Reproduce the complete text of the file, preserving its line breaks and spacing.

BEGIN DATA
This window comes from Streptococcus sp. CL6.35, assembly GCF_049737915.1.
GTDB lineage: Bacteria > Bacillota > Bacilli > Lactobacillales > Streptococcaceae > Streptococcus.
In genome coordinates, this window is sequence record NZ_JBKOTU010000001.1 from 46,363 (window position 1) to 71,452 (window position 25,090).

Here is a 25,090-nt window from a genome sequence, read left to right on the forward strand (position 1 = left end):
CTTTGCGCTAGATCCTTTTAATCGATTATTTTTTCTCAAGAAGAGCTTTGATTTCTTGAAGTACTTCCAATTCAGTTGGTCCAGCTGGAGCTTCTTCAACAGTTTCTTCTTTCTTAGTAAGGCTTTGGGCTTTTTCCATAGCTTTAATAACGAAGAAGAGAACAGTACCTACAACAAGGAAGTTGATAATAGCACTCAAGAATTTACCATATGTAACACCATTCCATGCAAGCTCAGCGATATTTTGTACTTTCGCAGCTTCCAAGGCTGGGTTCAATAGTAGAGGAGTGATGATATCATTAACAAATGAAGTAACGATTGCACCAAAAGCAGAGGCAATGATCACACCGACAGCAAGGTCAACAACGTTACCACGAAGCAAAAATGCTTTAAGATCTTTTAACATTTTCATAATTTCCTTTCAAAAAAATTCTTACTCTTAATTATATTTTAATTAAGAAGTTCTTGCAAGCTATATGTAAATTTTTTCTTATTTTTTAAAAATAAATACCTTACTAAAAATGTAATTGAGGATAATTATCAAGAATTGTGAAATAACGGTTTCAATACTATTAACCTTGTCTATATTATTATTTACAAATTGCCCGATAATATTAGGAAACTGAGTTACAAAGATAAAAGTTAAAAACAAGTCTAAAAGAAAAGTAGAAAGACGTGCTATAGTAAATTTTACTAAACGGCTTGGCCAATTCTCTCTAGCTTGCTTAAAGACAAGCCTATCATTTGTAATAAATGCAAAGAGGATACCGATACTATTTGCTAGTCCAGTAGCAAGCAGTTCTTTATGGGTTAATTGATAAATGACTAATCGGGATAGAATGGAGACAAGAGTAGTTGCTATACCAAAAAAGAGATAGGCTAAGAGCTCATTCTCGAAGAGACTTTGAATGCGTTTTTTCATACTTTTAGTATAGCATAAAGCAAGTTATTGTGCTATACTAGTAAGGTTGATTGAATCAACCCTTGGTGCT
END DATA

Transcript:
This window comes from Streptococcus sp. CL6.35, assembly GCF_049737915.1.
GTDB lineage: Bacteria > Bacillota > Bacilli > Lactobacillales > Streptococcaceae > Streptococcus.
In genome coordinates, this window is sequence record NZ_JBKOTU010000001.1 from 46,363 (window position 1) to 71,452 (window position 25,090).

Here is a 25,090-nt window from a genome sequence, read left to right on the forward strand (position 1 = left end):
CTTTGCGCTAGATCCTTTTAATCGATTATTTTTTCTCAAGAAGAGCTTTGATTTCTTGAAGTACTTCCAATTCAGTTGGTCCAGCTGGAGCTTCTTCAACAGTTTCTTCTTTCTTAGTAAGGCTTTGGGCTTTTTCCATAGCTTTAATAACGAAGAAGAGAACAGTACCTACAACAAGGAAGTTGATAATAGCACTCAAGAATTTACCATATGTAACACCATTCCATGCAAGCTCAGCGATATTTTGTACTTTCGCAGCTTCCAAGGCTGGGTTCAATAGTAGAGGAGTGATGATATCATTAACAAATGAAGTAACGATTGCACCAAAAGCAGAGGCAATGATCACACCGACAGCAAGGTCAACAACGTTACCACGAAGCAAAAATGCTTTAAGATCTTTTAACATTTTCATAATTTCCTTTCAAAAAAATTCTTACTCTTAATTATATTTTAATTAAGAAGTTCTTGCAAGCTATATGTAAATTTTTTCTTATTTTTTAAAAATAAATACCTTACTAAAAATGTAATTGAGGATAATTATCAAGAATTGTGAAATAACGGTTTCAATACTATTAACCTTGTCTATATTATTATTTACAAATTGCCCGATAATATTAGGAAACTGAGTTACAAAGATAAAAGTTAAAAACAAGTCTAAAAGAAAAGTAGAAAGACGTGCTATAGTAAATTTTACTAAACGGCTTGGCCAATTCTCTCTAGCTTGCTTAAAGACAAGCCTATCATTTGTAATAAATGCAAAGAGGATACCGATACTATTTGCTAGTCCAGTAGCAAGCAGTTCTTTATGGGTTAATTGATAAATGACTAATCGGGATAGAATGGAGACAAGAGTAGTTGCTATACCAAAAAAGAGATAGGCTAAGAGCTCATTCTCGAAGAGACTTTGAATGCGTTTTTTCATACTTTTAGTATAGCATAAAGCAAGTTATTGTGCTATACTAGTAAGGTTGATTGAATCAACCCTTGGTGCT